Who’s “Most Tweeted” In The Irish Twitterverse?

The Irish Twitter users who received the most replies from other Irish users during the study.

A research project by John Conroy, a Masters student supervised by Josephine Griffith at NUI Galway, has gathered some interesting statistics on Twitter usage and the most tweeted users in Ireland (during February / March 2010).

The study acquired 307,168 tweets from a group of Irish Twitter users. These tweets yielded 93,022 resolvable replies (@someuser), and another 7,298 retweets. Therefore, a third of the tweets investigated contained either a reply to another user or a retweet. Of the 93,022 resolvable replies, the vast majority were directed at users external to the Irish group. 15,364 replies (16.5%) were directed at an Irish user, and 77,658 (83.5%) at a user outside of Ireland. (Just over 2,000 investigated tokens were spoiled, often due to typos or e-mail addresses being detected as replies.)

The most replied-to Irish account was @planetjedward (pop stars), followed by @thescript (a band), @Dublins98Dave (a radio presenter), @darraghdoyle (community manager at boards.ie), @rayfoleyshow (another radio presenter), and @damienmulley (an online PR consultant).

Of the total set of users that the Irish replied to, @addthis, a link sharing service, topped the list, followed by pop stars @MrPeterAndre and @mileycyrus, and the unclassifiable @stephenfry.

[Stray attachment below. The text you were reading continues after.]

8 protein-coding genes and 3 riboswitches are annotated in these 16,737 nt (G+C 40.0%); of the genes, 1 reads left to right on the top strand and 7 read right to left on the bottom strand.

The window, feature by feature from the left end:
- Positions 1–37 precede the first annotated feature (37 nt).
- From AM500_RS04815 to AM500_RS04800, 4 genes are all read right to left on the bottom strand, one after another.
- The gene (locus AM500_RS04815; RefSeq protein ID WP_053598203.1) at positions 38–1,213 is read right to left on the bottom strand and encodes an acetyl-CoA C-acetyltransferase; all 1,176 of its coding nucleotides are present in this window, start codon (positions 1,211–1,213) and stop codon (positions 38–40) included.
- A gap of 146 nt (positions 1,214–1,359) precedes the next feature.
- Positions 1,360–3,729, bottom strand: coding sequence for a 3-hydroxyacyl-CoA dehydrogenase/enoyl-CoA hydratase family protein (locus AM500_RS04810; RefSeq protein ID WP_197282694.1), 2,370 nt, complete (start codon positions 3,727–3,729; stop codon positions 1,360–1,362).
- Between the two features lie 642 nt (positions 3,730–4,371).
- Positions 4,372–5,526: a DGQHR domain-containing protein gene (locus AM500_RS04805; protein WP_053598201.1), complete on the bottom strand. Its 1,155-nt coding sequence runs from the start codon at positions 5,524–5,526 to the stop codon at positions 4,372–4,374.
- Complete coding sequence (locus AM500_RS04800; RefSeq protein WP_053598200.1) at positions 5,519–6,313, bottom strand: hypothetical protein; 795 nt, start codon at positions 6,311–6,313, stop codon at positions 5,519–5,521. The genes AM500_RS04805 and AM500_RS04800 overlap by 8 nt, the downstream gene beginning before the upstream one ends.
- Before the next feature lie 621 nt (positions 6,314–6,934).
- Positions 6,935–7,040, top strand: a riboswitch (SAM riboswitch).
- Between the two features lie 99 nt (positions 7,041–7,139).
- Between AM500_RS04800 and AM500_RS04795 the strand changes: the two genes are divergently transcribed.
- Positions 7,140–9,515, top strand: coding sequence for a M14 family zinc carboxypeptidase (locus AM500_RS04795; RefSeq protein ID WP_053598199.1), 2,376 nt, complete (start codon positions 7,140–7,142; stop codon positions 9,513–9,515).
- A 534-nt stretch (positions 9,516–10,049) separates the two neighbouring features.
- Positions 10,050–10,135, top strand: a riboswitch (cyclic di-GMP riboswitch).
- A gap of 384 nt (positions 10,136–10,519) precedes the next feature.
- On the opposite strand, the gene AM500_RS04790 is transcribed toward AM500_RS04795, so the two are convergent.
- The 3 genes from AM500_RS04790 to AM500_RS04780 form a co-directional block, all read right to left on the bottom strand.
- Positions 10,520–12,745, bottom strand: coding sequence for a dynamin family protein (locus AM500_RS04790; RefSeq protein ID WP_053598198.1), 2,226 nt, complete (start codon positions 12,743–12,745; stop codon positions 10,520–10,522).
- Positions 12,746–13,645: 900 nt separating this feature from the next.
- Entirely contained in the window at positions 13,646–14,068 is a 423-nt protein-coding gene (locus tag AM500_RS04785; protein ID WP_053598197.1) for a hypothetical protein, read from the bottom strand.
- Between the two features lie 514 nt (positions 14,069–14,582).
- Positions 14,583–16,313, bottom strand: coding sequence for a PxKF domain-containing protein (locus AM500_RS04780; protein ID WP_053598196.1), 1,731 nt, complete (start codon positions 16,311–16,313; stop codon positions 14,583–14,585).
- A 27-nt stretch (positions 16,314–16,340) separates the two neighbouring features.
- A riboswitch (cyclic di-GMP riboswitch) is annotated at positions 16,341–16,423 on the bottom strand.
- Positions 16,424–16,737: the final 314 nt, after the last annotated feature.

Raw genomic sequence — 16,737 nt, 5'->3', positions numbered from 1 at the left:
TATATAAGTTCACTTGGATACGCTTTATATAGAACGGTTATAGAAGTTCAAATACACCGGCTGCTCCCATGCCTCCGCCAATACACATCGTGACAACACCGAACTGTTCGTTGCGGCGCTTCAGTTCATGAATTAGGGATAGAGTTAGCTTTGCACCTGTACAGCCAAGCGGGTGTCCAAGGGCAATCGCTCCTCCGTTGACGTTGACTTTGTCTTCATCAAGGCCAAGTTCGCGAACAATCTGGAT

Who the Irish replied to most (including international Twitter users).

Retweets accounted for a much smaller portion: about 2.5% of the total set of tweets, or about 7.5% of tweets that referenced other users. The most retweeted Irish user was @marklittlenews (a journalist and former RTE presenter). @tweetmeme, a link tracking service for Twitter, was the most retweeted user by the Irish usergroup.

Who the Irish retweeted most (including international Twitter users).

(You can follow both John Conroy and Josephine Griffith on Twitter as well. I’ve saved some of the top user lists using Many Eyes.)

13 thoughts on “Who’s “Most Tweeted” In The Irish Twitterverse?

  1. I guess @johnconroy should answer – but I believe he began with the Location field and other geolocational metadata provided by the Twitter API, and refined some of this manually. John’s “Irish” criteria were:* from Ireland, live in Ireland* from Ireland, living anywhere* from anywhere, living in Ireland* Ireland == the island of Ireland


  2. Not far behind @marklittlenews on the retweets there, good job (probably a more “valuable” score than “replies”.)


  3. That’s still a positive action. It’s why retweeting is better than “Liking.” I’m disinclined to press Like on things I find interesting but that I don’t “like.” Retweeting is simply “this is interesting” wether you agree with it or not.